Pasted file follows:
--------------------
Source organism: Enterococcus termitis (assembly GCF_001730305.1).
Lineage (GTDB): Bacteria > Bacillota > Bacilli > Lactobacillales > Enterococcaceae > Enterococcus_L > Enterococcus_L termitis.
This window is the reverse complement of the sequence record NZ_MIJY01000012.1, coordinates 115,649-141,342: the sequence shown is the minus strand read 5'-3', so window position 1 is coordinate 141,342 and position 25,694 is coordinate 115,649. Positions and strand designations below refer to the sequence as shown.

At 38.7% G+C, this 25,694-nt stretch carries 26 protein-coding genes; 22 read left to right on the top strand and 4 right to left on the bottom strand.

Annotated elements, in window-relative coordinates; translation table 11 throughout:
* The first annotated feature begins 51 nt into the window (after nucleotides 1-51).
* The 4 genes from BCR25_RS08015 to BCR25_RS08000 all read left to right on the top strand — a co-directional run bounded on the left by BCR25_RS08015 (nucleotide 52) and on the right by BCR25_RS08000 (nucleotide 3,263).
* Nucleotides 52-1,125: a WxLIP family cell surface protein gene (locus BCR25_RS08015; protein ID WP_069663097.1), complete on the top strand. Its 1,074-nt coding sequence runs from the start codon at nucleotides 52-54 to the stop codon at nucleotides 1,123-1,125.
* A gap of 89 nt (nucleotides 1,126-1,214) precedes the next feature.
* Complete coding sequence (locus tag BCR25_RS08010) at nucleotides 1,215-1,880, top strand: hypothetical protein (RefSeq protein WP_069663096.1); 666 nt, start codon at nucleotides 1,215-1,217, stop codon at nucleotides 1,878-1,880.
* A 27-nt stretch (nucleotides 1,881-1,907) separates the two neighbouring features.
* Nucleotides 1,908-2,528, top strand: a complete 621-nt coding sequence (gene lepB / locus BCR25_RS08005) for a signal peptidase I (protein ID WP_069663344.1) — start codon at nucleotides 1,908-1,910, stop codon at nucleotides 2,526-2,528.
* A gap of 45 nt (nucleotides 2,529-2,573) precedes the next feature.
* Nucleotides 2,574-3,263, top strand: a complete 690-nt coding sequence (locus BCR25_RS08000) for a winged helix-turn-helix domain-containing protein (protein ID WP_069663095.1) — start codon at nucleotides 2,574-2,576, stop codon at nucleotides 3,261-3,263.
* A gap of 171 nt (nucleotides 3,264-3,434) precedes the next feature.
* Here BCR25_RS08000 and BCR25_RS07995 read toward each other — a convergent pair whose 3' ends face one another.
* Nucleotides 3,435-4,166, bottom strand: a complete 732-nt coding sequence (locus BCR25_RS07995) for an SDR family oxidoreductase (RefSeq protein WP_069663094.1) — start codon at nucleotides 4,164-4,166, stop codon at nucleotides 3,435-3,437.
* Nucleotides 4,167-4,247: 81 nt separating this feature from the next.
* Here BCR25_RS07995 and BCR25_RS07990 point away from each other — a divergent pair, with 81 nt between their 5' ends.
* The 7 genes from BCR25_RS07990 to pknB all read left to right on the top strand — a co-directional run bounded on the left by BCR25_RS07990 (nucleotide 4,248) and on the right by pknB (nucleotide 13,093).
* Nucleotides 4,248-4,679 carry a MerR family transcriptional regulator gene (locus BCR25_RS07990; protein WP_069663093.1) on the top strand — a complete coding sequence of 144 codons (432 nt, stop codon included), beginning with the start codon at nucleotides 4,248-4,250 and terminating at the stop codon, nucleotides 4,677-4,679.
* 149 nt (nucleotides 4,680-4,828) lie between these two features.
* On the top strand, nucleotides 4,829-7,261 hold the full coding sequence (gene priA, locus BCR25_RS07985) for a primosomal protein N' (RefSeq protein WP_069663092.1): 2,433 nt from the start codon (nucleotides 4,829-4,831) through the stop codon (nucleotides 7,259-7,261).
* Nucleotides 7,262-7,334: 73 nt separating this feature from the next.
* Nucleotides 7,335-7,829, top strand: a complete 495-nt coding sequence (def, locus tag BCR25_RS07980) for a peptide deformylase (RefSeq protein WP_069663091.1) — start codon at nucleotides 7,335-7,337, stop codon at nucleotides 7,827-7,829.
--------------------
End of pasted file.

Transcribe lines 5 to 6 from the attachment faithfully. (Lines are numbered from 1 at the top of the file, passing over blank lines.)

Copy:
Annotated elements, in window-relative coordinates; translation table 11 throughout:
* The first annotated feature begins 51 nt into the window (after nucleotides 1-51).